Military Checkpoints While Driving in Mexico
While driving in Mexico you will need to stop at military inspection checkpoints
Perhaps one of the most intimidating experiences for the first time road traveler to Mexico are the encounters with military checkpoints along the Mexican highways. In an effort to control drug trafficking and other illegal activities, the Mexican government has installed a number of military checkpoints along many of the major highways throughout Mexico. In Baja alone, there are about a half-dozen military checkpoints between Tijuana and Cabo San Lucas.
What to expect:
When approaching a military checkpoint, you will see a handful of young men (often under the age of 20) dressed in green military uniforms and armed with automatic rifles. There will usually be some sort of building structure, but the military folks will usually be standing on both sides of the road waiting for you.
Although fifty percent of the time you will be waved through, you should always come to a complete stop and expect to pull over and get out of your vehicle in order to have the interior of your vehicle inspected.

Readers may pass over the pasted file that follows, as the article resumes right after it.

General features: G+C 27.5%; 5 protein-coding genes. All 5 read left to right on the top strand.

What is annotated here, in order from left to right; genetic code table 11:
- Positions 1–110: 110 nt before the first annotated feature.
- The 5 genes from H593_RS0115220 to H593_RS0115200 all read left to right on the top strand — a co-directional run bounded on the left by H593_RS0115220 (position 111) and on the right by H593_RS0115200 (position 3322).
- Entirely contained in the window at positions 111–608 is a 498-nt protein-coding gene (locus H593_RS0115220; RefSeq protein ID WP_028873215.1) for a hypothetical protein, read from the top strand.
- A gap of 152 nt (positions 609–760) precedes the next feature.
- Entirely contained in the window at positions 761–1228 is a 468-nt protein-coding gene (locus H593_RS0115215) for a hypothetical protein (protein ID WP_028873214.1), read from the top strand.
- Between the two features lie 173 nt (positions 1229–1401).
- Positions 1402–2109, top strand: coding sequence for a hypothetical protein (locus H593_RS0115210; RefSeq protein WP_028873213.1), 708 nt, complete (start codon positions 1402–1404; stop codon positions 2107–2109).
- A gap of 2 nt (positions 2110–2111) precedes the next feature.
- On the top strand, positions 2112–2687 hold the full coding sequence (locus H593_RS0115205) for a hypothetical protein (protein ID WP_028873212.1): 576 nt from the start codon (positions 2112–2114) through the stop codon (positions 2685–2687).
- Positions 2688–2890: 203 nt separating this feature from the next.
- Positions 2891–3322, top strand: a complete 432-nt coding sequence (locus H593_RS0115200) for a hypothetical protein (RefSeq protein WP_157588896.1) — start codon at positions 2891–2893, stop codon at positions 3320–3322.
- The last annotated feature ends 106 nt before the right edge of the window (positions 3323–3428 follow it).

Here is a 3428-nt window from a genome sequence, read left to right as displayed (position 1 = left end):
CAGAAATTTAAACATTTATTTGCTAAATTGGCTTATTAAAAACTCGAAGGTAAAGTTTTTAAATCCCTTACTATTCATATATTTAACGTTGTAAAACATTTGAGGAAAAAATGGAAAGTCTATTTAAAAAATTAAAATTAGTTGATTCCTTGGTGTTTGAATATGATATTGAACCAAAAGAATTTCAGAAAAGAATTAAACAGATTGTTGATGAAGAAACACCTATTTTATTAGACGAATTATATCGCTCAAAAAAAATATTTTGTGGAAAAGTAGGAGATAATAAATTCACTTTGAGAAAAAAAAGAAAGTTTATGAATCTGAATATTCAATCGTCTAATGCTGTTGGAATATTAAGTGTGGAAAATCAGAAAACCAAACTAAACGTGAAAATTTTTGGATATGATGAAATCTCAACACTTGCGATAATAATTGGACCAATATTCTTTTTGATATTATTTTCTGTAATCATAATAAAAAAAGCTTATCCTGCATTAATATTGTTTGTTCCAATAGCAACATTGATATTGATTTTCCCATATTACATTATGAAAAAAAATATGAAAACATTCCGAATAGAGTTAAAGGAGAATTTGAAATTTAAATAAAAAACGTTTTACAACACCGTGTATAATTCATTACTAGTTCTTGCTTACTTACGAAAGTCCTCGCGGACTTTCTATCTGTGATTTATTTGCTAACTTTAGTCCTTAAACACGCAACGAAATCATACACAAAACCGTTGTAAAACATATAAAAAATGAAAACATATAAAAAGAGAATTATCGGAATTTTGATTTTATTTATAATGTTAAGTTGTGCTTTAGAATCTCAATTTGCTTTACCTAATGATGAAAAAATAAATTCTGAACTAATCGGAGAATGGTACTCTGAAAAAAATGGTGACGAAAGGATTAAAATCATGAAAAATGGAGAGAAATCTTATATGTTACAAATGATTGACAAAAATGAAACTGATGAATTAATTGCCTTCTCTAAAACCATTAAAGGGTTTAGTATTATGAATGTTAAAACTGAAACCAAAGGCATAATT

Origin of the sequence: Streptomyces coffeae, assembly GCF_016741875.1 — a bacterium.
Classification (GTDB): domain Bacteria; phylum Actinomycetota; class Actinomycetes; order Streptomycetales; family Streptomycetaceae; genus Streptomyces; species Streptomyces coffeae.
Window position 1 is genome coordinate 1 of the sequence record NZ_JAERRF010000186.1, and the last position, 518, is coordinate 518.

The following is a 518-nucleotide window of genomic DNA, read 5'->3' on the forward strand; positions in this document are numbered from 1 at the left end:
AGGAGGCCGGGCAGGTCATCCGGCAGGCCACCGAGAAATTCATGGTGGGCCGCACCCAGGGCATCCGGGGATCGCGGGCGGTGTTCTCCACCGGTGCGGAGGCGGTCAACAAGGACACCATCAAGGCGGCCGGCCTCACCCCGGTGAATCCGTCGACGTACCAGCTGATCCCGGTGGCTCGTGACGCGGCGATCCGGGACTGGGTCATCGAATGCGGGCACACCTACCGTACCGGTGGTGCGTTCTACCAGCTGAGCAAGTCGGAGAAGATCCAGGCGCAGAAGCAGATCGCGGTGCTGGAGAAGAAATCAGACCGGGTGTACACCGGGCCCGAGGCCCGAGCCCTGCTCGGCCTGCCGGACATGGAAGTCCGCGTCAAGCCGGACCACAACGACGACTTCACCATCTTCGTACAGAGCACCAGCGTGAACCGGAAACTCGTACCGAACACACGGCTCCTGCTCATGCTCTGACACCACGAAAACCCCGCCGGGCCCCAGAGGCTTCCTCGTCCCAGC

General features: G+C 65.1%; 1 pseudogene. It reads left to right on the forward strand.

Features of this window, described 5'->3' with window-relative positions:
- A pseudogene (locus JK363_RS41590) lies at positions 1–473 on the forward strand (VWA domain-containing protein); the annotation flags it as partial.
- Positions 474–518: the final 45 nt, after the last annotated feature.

Do not panic. The soldiers are instructed to be courteous to tourists, and they almost always are. Do not expect the soldiers to speak any English, so if you do not speak Spanish, most of the communication will be through hand gestures. They may ask you where you are going ('Adonde va?') and where you are coming from ('De donde viene?'), so be prepared to at least say the name of town you are heading to and coming from.
If they do request to inspect your vehicle, just politely step out of your vehicle and let them do their job. A typical inspection usually involves opening the glove compartment, checking under the seats, popping the trunk, and perhaps inspecting the contents of one or two of your travel bags.
NOTE: The possession of any type of firearm in Mexico is illegal. US and Canadian citizens have been thrown in jail for possession of just one single bullet. If you own any firearms, you should check your vehicle prior to entering Mexico to make sure your vehicle is completely free of any materials associated with firearms. The only exception is for hunting in Mexico, but you must have all of the proper permits.